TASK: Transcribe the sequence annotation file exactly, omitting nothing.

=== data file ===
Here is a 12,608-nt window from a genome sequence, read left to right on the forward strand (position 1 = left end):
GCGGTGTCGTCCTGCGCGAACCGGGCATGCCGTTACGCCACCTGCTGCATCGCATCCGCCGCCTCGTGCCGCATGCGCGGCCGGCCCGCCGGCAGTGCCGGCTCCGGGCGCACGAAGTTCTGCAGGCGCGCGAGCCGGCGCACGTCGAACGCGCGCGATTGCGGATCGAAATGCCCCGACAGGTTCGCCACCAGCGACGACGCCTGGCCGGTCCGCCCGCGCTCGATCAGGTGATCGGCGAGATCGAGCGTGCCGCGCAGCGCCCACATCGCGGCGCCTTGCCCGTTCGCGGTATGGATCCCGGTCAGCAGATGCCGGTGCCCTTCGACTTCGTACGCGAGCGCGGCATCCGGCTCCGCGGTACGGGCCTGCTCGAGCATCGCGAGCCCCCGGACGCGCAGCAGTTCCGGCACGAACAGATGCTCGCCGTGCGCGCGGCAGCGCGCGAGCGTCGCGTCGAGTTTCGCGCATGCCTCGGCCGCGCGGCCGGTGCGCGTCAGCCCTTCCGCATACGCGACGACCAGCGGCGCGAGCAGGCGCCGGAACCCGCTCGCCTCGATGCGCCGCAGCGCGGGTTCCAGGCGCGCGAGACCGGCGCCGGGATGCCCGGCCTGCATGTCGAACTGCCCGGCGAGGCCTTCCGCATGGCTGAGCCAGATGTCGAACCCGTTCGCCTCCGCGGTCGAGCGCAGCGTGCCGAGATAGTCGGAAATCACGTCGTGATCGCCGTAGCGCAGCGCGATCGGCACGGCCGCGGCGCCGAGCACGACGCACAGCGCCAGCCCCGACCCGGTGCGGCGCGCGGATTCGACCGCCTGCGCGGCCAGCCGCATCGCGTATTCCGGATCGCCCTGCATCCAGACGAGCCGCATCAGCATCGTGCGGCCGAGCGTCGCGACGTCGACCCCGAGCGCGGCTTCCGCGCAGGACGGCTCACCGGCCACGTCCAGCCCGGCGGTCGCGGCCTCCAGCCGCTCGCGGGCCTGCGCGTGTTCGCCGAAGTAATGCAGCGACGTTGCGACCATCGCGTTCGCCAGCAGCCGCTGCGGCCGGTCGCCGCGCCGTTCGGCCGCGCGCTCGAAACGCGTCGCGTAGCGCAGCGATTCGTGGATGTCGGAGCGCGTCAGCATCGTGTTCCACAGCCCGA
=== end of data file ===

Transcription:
Here is a 12,608-nt window from a genome sequence, read left to right on the forward strand (position 1 = left end):
GCGGTGTCGTCCTGCGCGAACCGGGCATGCCGTTACGCCACCTGCTGCATCGCATCCGCCGCCTCGTGCCGCATGCGCGGCCGGCCCGCCGGCAGTGCCGGCTCCGGGCGCACGAAGTTCTGCAGGCGCGCGAGCCGGCGCACGTCGAACGCGCGCGATTGCGGATCGAAATGCCCCGACAGGTTCGCCACCAGCGACGACGCCTGGCCGGTCCGCCCGCGCTCGATCAGGTGATCGGCGAGATCGAGCGTGCCGCGCAGCGCCCACATCGCGGCGCCTTGCCCGTTCGCGGTATGGATCCCGGTCAGCAGATGCCGGTGCCCTTCGACTTCGTACGCGAGCGCGGCATCCGGCTCCGCGGTACGGGCCTGCTCGAGCATCGCGAGCCCCCGGACGCGCAGCAGTTCCGGCACGAACAGATGCTCGCCGTGCGCGCGGCAGCGCGCGAGCGTCGCGTCGAGTTTCGCGCATGCCTCGGCCGCGCGGCCGGTGCGCGTCAGCCCTTCCGCATACGCGACGACCAGCGGCGCGAGCAGGCGCCGGAACCCGCTCGCCTCGATGCGCCGCAGCGCGGGTTCCAGGCGCGCGAGACCGGCGCCGGGATGCCCGGCCTGCATGTCGAACTGCCCGGCGAGGCCTTCCGCATGGCTGAGCCAGATGTCGAACCCGTTCGCCTCCGCGGTCGAGCGCAGCGTGCCGAGATAGTCGGAAATCACGTCGTGATCGCCGTAGCGCAGCGCGATCGGCACGGCCGCGGCGCCGAGCACGACGCACAGCGCCAGCCCCGACCCGGTGCGGCGCGCGGATTCGACCGCCTGCGCGGCCAGCCGCATCGCGTATTCCGGATCGCCCTGCATCCAGACGAGCCGCATCAGCATCGTGCGGCCGAGCGTCGCGACGTCGACCCCGAGCGCGGCTTCCGCGCAGGACGGCTCACCGGCCACGTCCAGCCCGGCGGTCGCGGCCTCCAGCCGCTCGCGGGCCTGCGCGTGTTCGCCGAAGTAATGCAGCGACGTTGCGACCATCGCGTTCGCCAGCAGCCGCTGCGGCCGGTCGCCGCGCCGTTCGGCCGCGCGCTCGAAACGCGTCGCGTAGCGCAGCGATTCGTGGATGTCGGAGCGCGTCAGCATCGTGTTCCACAGCCCGA